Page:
WORKING HISTORY PODCAST: Novelist Wiley Cash on The Last Ballad and the Loray Mill Strike
On SLSA’s latest Working History podcast, award-winning and New York Times bestselling author Wiley Cash discusses his novel, The Last Ballad, writing fiction inspired by the South, and exploring the complexities of southern class, race, and gender relations against the backdrop of the 1929 Loray Mill strike.
Board Member Jessie Wilkerson Publishes New Book, To Live Here, You Have to Fight
SLSA Board Member Jessie Wilkerson's book, To Live Here, You Have to Fight: How Women Led Appalachian Movements for Social Justice, is now available from the University of Illinois Press. Described as, "Inspiring yet sobering," To Live Here, You Have to Fight "reveals Appalachian women as the indomitable caregivers of a region--and overlooked actors in the movements that defined their time. Read a recent review of the book in the Pacific Standard, listen to an interview with Jessie on BYY Radio's Top of the Mind, and stay tuned to Working History for a forthcoming episode about the book.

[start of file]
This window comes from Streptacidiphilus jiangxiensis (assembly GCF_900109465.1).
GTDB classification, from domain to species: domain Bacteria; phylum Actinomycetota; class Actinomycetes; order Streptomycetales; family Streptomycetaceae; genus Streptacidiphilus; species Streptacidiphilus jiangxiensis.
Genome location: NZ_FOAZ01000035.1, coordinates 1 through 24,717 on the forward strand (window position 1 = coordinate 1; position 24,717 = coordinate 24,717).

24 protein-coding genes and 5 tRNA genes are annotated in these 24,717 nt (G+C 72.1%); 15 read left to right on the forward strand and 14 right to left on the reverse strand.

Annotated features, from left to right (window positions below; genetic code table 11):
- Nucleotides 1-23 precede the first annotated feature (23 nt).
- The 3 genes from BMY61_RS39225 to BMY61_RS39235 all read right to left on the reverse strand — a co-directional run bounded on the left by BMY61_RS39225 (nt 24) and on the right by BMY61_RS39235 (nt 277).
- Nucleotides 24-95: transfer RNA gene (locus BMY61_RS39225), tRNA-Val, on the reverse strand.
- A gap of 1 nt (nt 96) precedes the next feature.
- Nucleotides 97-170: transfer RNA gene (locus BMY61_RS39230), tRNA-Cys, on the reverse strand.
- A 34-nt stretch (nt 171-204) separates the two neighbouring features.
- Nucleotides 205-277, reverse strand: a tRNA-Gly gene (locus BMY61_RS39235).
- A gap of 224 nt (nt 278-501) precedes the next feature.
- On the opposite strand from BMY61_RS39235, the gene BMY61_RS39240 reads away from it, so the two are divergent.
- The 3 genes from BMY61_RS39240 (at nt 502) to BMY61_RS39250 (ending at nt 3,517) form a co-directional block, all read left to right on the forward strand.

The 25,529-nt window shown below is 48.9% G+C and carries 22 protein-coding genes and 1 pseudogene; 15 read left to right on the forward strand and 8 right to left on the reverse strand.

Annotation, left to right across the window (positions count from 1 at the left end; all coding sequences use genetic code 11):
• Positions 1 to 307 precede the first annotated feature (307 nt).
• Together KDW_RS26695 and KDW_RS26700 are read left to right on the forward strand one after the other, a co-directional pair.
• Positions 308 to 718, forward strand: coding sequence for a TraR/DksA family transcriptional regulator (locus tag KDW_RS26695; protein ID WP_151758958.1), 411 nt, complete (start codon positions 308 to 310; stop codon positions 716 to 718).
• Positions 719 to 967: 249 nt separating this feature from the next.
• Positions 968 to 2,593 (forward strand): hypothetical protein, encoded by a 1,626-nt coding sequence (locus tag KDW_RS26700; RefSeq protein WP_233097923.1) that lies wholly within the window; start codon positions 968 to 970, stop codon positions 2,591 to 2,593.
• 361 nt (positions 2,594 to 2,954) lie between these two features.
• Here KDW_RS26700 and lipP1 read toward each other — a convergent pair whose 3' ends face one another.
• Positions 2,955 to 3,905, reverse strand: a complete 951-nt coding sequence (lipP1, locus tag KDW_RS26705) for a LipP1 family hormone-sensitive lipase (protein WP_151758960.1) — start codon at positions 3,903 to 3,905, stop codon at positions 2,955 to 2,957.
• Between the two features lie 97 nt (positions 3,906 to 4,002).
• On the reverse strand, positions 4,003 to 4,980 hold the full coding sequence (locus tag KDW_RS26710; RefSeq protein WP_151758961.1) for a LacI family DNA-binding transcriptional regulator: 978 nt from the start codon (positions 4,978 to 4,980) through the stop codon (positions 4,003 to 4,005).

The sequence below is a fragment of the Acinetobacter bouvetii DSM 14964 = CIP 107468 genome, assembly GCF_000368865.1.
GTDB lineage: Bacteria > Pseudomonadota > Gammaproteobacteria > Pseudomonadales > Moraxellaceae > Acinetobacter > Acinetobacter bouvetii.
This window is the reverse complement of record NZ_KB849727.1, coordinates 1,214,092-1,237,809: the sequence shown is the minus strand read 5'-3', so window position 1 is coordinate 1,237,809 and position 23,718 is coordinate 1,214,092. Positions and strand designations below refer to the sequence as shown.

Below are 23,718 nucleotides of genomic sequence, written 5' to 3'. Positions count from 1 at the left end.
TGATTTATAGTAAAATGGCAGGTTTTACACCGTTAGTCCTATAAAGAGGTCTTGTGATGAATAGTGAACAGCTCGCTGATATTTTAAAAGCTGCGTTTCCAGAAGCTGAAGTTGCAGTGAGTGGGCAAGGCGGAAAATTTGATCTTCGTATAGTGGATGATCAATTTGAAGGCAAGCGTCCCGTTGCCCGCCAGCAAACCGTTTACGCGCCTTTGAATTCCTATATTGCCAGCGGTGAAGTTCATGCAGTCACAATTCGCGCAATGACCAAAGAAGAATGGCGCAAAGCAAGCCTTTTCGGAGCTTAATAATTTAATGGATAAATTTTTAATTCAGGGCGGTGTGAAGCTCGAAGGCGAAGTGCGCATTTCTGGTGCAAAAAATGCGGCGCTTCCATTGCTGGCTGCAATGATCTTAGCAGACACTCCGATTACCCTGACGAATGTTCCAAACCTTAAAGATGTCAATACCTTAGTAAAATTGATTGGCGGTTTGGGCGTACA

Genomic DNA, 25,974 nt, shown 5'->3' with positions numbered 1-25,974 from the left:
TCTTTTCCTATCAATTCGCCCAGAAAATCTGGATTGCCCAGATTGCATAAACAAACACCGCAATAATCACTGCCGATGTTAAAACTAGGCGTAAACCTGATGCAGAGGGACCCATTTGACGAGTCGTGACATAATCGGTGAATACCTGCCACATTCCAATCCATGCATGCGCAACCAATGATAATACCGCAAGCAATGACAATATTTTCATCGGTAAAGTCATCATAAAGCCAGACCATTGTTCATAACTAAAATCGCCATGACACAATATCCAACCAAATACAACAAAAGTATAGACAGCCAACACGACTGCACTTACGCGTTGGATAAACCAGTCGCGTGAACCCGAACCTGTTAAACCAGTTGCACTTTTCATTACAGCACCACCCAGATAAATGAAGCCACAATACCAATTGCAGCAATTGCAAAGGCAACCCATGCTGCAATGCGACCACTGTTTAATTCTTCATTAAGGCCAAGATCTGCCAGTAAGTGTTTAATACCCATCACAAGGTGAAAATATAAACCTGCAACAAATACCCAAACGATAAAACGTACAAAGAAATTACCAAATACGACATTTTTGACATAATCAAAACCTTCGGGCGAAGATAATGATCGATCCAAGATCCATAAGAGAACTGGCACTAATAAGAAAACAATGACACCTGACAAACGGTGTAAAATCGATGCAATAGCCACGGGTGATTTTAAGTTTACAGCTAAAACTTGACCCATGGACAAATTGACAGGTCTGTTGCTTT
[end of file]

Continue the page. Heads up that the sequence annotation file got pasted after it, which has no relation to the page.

On Writing Southern History, Poverty, and White Privilege
SLSA Board Member Keri Leigh Merritt recently discussed with the Atlanta Journal-Constitution how her family history informs her scholarly work, and the many intersections of poverty, racism, and policy in the South. "Poverty informs everything that’s currently happening politically," Merritt notes, "and studying poverty gives us clear answers about how to move forward and make America a more equitable society, particularly in the South." The full interview is available on ACJ.com.
WORKING HISTORY PODCAST: “Slavery and Memory"
On SLSA’s latest Working History podcast, Blain Roberts and Ethan J. Kytle, Professors of History at California State University, Fresno, discuss their co-authored book, Denmark Vesey's Garden: Slavery and Memory in the Cradle of the Confederacy, competing narratives about slavery in the South, and the fraught history of race, memory and memorialization in the region.
STATEMENT ON SILENT SAM CONFEDERATE MONUMENT
The Southern Labor Studies Association stands in solidarity with the September 6, 2018 statement of the UNC Black Faculty in regards to the Confederate monument Silent Sam. We also stand with graduate student workers, who, in recent days and months, have done the vital work of connecting labor and racial injustice at UNC-Chapel Hill. As an organization that encourages dialogue and discussion about key issues and events relevant to the past and present of labor in the U.S. South and seeks to enhance connections between academics and labor activists in the U.S. South, a monument to a regime dedicated to the subjugation of labor has no place on any campus. We encourage other academic organizations and university departments to take a public stand on this issue.
The Officers and Board of the Southern Labor Studies Association